Please welcome Parker Williams with
Links In The Chain #3
Can two hearts stained by past pain find healing together?
Tom Kotke held his husband of twenty-five years on the day he died and spent nearly a year adrift. Determined to force Tom back into the world, his family takes him to the Park View Diner, where he meets young stained-glass artist Aiden Dawson. For a brief moment, Tom doesn’t think about his deceased husband—a terrifying prospect.
Slowly, Aiden draws Tom out of his shell and helps him feel alive once more. But Tom isn’t the only one who’s suffered. Aiden fears no one sees beyond his wheelchair. Even if Tom can convince him he’s different, they’ll still have to overcome their age difference and a secret that could destroy their future together.
Note from blogger: Author states that this could be read as a standalone, but as someone who's read all three books in this series, I would advise against that. It is helpful to have read the first two books as the characters from those make appearances here.
This book has roughly 67,000 words. Genres are: M/M, Romance, Gay Fiction, Hurt/Comfort, Loss, and Second Chance at Love.
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There is a moment, just as twilight gives way to total darkness, when everything over the lake is still. It’s like the world is holding its breath, waiting to see what’s going to happen. It’s during this one, singular moment when I feel… free from the memories. Of course, like they always do, they surge back when I realize I can’t cling to that magical second any longer.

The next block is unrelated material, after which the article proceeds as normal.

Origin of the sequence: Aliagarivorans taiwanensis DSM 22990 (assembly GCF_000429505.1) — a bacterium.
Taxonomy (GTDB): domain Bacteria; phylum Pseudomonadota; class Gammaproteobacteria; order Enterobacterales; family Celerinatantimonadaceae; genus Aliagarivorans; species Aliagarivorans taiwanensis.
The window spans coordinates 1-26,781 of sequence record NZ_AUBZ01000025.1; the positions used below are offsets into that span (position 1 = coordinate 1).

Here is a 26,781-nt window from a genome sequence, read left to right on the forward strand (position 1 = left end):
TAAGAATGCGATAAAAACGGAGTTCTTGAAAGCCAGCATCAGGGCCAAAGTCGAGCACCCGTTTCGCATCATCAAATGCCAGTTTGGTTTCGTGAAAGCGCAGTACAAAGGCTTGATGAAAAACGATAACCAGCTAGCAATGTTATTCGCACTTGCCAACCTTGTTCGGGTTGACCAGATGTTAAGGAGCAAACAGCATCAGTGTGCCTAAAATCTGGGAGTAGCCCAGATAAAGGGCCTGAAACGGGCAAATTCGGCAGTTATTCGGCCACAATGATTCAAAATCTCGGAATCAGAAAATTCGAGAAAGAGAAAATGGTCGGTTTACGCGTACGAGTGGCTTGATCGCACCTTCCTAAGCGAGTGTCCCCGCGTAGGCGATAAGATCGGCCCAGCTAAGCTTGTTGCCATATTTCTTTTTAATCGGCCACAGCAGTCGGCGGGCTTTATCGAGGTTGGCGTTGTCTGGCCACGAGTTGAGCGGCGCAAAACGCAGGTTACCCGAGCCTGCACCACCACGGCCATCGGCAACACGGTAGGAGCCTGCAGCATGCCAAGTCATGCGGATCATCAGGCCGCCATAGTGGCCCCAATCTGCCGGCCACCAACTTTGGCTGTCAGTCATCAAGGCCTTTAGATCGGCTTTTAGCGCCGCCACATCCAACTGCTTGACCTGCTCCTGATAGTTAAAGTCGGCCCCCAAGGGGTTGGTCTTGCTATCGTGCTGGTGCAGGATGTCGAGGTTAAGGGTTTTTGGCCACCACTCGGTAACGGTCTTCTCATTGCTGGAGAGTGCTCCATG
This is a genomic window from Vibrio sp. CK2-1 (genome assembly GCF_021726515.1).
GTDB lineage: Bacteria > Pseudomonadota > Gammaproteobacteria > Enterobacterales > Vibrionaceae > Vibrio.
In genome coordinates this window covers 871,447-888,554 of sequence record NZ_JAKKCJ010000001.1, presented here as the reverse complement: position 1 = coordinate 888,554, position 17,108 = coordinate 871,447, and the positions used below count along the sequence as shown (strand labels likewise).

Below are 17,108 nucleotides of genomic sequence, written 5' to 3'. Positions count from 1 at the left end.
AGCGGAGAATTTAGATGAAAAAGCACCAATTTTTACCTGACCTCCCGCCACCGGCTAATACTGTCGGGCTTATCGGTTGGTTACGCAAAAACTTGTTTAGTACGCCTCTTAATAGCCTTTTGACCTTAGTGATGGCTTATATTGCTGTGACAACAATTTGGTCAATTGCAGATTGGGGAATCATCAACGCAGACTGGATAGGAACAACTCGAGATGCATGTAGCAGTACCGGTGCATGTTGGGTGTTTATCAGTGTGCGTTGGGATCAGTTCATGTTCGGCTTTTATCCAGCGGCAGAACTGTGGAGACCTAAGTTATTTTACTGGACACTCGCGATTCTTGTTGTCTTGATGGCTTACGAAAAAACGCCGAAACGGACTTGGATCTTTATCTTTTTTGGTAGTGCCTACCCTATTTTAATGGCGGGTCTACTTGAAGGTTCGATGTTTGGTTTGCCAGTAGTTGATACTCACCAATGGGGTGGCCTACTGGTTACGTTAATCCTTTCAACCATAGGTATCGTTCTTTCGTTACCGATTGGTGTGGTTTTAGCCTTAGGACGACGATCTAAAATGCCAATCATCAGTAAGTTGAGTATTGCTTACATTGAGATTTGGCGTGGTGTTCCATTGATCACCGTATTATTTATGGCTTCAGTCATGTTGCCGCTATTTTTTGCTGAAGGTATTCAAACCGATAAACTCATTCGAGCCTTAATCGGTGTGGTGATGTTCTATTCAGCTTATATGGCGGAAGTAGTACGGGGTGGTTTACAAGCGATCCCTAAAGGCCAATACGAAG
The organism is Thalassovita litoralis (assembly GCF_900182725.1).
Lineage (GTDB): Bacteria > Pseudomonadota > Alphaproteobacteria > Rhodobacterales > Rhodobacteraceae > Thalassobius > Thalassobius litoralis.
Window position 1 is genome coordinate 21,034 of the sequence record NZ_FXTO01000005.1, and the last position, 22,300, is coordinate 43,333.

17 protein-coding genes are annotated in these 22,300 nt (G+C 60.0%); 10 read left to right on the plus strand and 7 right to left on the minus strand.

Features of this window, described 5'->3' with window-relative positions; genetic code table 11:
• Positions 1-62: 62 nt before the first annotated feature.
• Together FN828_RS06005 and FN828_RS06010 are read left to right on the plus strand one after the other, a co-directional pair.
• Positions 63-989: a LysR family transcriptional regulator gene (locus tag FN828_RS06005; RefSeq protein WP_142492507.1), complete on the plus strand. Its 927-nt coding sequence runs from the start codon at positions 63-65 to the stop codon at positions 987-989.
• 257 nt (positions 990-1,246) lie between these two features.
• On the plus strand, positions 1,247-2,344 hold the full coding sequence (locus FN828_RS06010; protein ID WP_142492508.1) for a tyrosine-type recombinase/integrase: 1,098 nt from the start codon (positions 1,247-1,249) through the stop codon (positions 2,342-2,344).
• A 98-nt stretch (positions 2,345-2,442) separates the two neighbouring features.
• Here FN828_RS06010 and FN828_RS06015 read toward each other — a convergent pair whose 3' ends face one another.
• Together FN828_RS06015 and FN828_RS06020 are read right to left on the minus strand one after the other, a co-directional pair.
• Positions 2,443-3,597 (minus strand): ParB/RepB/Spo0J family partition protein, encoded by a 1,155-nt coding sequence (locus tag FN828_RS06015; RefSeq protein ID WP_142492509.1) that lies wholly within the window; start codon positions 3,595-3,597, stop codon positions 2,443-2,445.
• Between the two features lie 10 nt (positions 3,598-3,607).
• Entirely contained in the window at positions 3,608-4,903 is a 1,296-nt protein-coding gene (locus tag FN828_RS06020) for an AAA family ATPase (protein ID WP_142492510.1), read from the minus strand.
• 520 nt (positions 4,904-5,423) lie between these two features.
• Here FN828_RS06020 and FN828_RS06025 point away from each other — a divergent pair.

In October, Brian and I bought a cabin near Crivitz, Wisconsin. A quiet, peaceful tract of land where we could lay together and love each other as much as we could. I had a company come in to fix it up, so after we shared Thanksgiving dinner with our family, we could pack up our things from our home in Milwaukee and move into the cabin. The place was beautiful, but I don’t know how much of it Brian really saw. Each passing day he got weaker and weaker, and each day I wished I could freeze time.
When January came around, we went home to Milwaukee for a little while. Brian told me he wanted to go back and say goodbye to our friends and family. The trip was awful, what with my mother and father spending hours locked away with Brian, and him wanting some alone time with my brother, Robert, and his lover, Galen. After finally meeting with Lincoln and Noel, Brian also asked to go to Lincoln’s diner alone so he could sit and talk with Noel. It hurt me to have him away from me, but I understood his need to be by himself for a time. It still sucked.